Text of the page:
By Kenza van Lerberghe for IROCO Design.
Whilst façades are something most of us don’t ever consider, they are an incredibly important design element, one which can have a huge effect on our cities, communities and individuals – both as building occupants and general passersby. Architecturally speaking, not only are facades one of the first things we all notice about a building, façades are a complex beast that need to comply to a number of requirements such as protection, shade, ventilation, and ultimately the embellishment of a building. And although not all of today’s examples are commercial in nature – some are residential, others are not technically viewed as façades as they are built from within the interiors – each one is a unique example of the possibilities a well thought façade can offer.
The focus this week’s post is primarily around the idea of Fins & Folded Façades. Some are seemingly simple and use the strength of repetition to create sculptural statements; others are twisted, pleated and folded providing a level of articulation and tactility even non-architects can get excited about.
Nebuta-no-ie Warasse by Molo, d/dt & Frank La Riviere Architects, in Aomori, Japan
The Nebuta-no-ie Warasse buidling is dedicated to all aspects of the Nebuta festival. The building is located in front of Aomori train station, there were the city meets the sea. A screen of twelve-meter tall steel ribbons wraps the whole building and encloses an outdoor walkway – a threshold between the mythical world of Nebuta and the contemporary city. Each ribbon is twisted and bent to form openings for light, views and passageways.
Pleats.M by Hironaka Ogawa
Zig-zagging pleats embellish the facade of this two-storey wedding centre in Saitama, Japan. The walls inside the building also form pleats, but the creases are inverted to create a reverse of the facade.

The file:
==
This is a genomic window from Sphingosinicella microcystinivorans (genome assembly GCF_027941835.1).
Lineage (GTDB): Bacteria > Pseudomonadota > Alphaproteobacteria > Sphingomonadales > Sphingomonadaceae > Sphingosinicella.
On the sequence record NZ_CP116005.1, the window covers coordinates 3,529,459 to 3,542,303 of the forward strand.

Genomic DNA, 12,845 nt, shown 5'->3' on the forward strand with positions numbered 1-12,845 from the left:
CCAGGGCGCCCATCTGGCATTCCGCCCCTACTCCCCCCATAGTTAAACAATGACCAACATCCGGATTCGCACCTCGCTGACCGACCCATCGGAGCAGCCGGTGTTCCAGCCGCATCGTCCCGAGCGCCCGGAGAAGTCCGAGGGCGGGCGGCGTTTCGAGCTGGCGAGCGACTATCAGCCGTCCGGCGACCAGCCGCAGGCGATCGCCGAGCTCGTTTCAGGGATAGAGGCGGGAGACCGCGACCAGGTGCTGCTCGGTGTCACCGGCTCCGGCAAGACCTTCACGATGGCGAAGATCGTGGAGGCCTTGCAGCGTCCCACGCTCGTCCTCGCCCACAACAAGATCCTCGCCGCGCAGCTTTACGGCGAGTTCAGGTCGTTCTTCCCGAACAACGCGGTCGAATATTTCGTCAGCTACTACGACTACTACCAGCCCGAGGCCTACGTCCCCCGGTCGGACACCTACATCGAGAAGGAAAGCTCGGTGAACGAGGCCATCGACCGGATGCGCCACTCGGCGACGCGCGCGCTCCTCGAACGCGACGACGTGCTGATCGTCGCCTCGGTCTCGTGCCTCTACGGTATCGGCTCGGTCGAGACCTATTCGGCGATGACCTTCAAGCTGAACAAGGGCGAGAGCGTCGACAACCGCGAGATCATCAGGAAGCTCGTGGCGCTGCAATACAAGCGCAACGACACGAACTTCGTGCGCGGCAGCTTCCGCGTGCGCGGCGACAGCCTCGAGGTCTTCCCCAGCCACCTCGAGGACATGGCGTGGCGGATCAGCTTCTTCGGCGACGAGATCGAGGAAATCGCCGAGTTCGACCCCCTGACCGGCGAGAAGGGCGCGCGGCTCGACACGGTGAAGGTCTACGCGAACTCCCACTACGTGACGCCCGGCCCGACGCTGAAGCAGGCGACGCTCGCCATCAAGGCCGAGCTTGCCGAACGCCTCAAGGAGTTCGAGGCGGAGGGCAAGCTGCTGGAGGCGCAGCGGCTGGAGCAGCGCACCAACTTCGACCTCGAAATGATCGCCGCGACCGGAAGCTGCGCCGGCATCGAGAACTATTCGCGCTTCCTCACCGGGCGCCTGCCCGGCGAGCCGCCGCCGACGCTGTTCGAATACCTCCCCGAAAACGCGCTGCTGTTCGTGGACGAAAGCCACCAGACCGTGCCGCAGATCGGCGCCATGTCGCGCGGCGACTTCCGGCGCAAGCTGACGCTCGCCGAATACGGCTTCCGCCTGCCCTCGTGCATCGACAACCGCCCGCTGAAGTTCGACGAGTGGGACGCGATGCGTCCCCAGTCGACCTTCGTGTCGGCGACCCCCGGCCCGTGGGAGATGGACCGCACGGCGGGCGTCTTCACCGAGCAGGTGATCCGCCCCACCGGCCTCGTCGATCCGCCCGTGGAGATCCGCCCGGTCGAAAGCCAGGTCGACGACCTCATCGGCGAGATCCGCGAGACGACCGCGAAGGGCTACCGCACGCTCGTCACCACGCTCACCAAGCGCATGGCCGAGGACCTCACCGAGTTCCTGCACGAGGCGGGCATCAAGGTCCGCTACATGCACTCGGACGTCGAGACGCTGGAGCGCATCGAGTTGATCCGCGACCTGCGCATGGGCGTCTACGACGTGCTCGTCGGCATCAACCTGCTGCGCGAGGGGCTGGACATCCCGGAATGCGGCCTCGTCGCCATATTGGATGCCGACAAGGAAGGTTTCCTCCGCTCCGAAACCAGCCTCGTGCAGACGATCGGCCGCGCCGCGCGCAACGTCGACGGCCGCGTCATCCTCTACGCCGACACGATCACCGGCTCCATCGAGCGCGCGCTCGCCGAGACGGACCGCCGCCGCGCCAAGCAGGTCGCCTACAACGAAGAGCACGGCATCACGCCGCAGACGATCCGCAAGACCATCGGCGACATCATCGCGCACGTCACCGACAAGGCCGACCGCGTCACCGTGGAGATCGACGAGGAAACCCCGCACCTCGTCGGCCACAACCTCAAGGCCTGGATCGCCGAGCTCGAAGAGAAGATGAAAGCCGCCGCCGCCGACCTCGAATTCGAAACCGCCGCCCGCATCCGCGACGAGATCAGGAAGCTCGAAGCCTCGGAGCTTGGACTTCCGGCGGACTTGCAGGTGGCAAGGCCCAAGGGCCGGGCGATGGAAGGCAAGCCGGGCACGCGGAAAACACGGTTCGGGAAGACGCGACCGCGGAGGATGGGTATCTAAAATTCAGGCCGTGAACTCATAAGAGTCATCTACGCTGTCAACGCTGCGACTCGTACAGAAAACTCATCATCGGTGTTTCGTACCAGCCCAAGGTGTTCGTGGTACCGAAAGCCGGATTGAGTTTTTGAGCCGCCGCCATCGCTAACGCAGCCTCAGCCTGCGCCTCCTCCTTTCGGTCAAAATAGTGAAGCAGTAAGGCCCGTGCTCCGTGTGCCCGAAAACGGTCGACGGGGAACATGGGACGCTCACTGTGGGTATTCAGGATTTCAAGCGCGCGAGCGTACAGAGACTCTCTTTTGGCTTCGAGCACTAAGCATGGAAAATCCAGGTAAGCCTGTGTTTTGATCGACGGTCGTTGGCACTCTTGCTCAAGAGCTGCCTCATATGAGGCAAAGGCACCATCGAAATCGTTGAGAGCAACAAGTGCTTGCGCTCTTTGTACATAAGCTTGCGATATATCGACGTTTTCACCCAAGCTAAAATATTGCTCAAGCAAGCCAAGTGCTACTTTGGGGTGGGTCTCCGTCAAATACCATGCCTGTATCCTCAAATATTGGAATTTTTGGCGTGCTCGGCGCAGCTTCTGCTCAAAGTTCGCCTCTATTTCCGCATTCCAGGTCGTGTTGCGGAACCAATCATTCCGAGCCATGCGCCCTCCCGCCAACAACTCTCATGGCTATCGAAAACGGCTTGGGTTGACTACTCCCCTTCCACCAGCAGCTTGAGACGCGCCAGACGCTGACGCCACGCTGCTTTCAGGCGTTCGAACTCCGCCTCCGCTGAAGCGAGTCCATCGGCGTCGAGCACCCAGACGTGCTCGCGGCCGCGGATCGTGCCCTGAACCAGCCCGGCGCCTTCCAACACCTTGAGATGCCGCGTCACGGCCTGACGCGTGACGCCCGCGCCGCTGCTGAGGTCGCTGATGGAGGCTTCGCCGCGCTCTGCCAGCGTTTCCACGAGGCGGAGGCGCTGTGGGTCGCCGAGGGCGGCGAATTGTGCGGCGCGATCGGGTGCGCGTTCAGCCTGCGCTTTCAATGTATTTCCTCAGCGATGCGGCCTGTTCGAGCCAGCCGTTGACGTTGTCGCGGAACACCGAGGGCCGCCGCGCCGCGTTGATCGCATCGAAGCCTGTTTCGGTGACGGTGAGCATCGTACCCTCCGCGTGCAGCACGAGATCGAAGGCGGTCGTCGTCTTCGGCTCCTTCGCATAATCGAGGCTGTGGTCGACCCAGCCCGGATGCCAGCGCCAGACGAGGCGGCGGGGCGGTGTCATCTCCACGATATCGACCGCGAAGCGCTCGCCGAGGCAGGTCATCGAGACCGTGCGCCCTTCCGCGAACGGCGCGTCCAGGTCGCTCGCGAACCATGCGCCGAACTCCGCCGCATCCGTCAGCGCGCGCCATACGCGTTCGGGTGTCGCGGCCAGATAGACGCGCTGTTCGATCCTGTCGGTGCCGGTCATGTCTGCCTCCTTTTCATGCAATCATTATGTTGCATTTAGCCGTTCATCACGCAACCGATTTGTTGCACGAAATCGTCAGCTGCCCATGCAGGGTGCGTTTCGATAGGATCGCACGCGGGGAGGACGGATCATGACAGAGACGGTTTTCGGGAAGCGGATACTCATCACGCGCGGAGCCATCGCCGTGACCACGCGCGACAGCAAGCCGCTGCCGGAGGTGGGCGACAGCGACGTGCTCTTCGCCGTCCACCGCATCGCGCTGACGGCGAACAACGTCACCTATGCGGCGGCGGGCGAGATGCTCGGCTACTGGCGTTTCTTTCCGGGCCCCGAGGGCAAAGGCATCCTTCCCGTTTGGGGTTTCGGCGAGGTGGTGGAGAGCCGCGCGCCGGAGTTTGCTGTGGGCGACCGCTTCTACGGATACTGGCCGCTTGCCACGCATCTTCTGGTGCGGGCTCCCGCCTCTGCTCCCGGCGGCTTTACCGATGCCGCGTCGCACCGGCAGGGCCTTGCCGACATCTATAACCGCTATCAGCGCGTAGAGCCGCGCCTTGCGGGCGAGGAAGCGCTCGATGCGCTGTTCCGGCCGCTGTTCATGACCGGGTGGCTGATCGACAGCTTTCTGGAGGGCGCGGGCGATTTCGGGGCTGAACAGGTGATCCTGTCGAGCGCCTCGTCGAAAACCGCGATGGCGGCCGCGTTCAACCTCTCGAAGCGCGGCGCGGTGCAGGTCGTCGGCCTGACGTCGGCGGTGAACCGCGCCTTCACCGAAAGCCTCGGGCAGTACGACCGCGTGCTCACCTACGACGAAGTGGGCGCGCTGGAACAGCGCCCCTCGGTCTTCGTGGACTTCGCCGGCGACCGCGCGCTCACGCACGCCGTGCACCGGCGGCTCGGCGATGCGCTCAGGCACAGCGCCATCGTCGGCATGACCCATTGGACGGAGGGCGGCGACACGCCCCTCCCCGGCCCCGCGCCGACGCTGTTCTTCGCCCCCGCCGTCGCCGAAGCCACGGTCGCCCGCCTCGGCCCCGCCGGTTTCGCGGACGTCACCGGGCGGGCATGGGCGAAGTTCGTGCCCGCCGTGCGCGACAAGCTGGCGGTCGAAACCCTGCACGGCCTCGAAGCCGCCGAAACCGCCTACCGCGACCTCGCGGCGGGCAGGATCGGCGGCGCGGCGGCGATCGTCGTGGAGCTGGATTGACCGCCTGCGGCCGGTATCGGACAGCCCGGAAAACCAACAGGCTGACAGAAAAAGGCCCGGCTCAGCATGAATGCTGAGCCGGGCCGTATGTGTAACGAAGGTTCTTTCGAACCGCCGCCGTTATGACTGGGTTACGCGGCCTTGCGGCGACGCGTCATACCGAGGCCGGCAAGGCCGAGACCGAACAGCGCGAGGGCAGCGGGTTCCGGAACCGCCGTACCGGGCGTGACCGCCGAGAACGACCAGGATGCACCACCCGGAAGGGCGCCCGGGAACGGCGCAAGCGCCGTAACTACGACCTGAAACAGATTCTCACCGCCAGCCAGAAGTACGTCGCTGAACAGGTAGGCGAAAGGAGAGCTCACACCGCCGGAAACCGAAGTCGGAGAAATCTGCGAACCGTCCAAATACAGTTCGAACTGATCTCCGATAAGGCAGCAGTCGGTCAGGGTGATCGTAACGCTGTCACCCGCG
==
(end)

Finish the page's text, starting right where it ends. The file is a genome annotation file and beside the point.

Jing Mian Xin Cheng Development in Beijing by Spark Architects
‘Pleats’ of perforated aluminium sheeting and a ‘weave’ of rippling windows resolve a variety of practical issues while referencing a textile market that formerly operated on the site.
CIPEA No.4 in Nanjing, China designed by AZL Architects
The China International Practical Exhibition of Architecture (CIPEA) began in 2003 to bring twenty-four renowned international and domestic architects together onto one site. The Number Four “Blockhouse” consists of four public buildings and 20 small houses, with at least five bedrooms, public spaces, and hospitality accommodations on 500 square meters.
House of Coast Work Tsuyazaki by Masao Yahagi Architects
A residence and artist’s studio within the seaside town of Tsuyazaki in Fukuoka, Japan. The facade is comprised of vertical segments with a double curvature starting at the midpoint to warp inward and outward.
Hongzhu Housing Sales Center in Taiwan designed by Lab Modus
The scheme consists of a two-story lifted glass box and a sequence of double-layered perforated metal panels, inspired by a dragon’s scales.
Wuzhen theatre in China designed by by Taiwanese architect Kris Yao of Artech Architects
The shape of the building was modelled on the rare twin lotus flower - an anomaly where two flower heads sprout from a single stalk - to create a pair of oval-shaped auditoriums that share a single stage area.